During the three-day journey, Widad and her family took refuge in Turkey illegally because the borders were closed. They slept in the streets, in mosques, and on benches. A new adventure has just begun with a country she never knew before, a language she never knew to speak, and the family members for whom she is responsible. As for the most difficult moment during the migration: “When my children were hungry, I could not say to them, ‘be a bit more patient, we will eat when we get home’. Because we had no home to go to and no food to eat,” she stated.
Image: Widad of private
Her daughter and son 4 months after arriving in Turkey in 2014.
In this process, when I asked Widad, who only talked about her concerns about her children and mother, what her concerns were about herself, “I never thought of myself.” she answered by remembering the past.
Widad’s most difficult time began after she crossed the border. She says that when they crossed the border and travelled to Ankara by different sorts of transportation, almost all their financial resources were over: “With our remaining money, we could only rent a house where we could live. When we reached Ankara, we had only our clothes and a roof over us.”
She had a hard time choosing words to describe her feelings on the first day in Turkey: “I was in pain of losing my little son and big brother, and I had lost all I had been trying to establish with years of effort.” And recurring questions in her mind are, “How will I take care of my children and my mother in a country whose language we do not know and whose people I do not know? Where will we live? Will we have a home? What will happen to my children’s education? What future awaits us?”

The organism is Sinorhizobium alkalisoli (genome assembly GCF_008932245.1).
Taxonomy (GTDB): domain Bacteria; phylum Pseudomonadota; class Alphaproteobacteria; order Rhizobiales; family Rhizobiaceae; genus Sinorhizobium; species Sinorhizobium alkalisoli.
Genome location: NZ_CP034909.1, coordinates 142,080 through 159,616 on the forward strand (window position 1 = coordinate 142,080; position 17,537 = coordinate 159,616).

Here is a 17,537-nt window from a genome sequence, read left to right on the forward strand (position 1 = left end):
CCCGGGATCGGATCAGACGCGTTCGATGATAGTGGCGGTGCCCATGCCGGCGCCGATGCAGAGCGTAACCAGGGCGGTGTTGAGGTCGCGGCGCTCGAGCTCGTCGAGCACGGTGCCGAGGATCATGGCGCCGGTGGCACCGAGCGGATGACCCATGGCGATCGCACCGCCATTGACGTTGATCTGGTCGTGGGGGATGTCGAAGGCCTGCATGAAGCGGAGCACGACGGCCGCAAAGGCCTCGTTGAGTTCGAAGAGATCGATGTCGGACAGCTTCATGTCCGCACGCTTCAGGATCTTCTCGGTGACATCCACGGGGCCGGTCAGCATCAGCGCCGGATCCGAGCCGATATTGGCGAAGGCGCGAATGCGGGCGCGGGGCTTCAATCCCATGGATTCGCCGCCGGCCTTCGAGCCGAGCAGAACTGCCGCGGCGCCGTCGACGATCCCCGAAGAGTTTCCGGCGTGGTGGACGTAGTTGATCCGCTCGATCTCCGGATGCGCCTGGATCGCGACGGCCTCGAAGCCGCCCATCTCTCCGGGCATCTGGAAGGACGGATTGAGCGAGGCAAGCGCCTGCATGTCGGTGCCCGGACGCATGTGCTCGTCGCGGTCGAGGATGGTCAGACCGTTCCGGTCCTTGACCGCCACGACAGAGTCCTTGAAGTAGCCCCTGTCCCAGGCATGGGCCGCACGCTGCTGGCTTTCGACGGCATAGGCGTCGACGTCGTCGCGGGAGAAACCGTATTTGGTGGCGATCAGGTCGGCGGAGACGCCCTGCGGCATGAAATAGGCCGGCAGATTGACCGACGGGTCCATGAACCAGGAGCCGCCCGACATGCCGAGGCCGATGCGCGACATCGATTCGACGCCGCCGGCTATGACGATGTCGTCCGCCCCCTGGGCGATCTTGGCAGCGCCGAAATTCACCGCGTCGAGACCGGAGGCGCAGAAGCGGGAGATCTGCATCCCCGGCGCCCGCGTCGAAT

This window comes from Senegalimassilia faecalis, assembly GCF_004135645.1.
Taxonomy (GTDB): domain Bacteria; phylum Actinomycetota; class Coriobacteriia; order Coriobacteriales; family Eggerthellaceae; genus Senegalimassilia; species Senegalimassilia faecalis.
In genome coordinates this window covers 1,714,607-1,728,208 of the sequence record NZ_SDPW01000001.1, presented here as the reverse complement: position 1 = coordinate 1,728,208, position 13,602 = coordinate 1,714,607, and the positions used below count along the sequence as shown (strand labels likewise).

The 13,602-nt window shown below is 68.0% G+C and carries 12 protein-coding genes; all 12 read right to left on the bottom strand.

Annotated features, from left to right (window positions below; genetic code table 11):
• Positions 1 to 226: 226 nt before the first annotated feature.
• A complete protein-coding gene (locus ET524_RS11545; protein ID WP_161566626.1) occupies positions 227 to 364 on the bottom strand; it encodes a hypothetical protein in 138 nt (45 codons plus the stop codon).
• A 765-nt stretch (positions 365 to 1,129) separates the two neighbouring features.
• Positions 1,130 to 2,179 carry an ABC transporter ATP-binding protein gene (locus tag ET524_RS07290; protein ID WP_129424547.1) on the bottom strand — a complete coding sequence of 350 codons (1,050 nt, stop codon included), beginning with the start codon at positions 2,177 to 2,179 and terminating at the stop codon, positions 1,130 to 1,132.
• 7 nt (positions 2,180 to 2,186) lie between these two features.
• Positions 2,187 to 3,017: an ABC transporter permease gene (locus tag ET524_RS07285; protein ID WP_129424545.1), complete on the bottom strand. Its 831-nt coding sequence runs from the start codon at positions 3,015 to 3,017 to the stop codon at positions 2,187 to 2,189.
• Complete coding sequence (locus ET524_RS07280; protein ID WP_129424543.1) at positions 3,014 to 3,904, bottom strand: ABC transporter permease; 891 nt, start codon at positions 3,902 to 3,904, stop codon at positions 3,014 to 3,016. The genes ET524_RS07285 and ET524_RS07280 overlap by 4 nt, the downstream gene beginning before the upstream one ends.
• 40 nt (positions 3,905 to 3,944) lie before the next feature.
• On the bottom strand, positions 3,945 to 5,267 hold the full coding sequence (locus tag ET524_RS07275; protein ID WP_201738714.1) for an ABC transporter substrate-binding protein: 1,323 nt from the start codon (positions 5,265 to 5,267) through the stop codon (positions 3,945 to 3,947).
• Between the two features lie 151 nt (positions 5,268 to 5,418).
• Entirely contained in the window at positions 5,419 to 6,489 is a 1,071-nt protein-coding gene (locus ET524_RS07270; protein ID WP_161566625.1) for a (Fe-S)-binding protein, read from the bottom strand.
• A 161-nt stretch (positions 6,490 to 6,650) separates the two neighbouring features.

When I asked her why she preferred to come to Ankara, “We always heard that living conditions in Ankara were easier,” she said. “We thought that we could get help from each other because we knew that there were more Syrians here.” It happened like that. Over time, they have begun to meet people who can help them. The new people they met have supported them by giving the staff they don’t have at their home.
According to the normal procedure in Turkey, a refugee who has a valid residence permit in Turkey for 5 years, can apply for citizenship. Widad, who has not yet gotten citizenship and has been living in temporary protection status, emphasized that becoming a citizen is not easy, but also talked about how it gives confidence to their children to school with their current identity cards and to benefit from health and security services.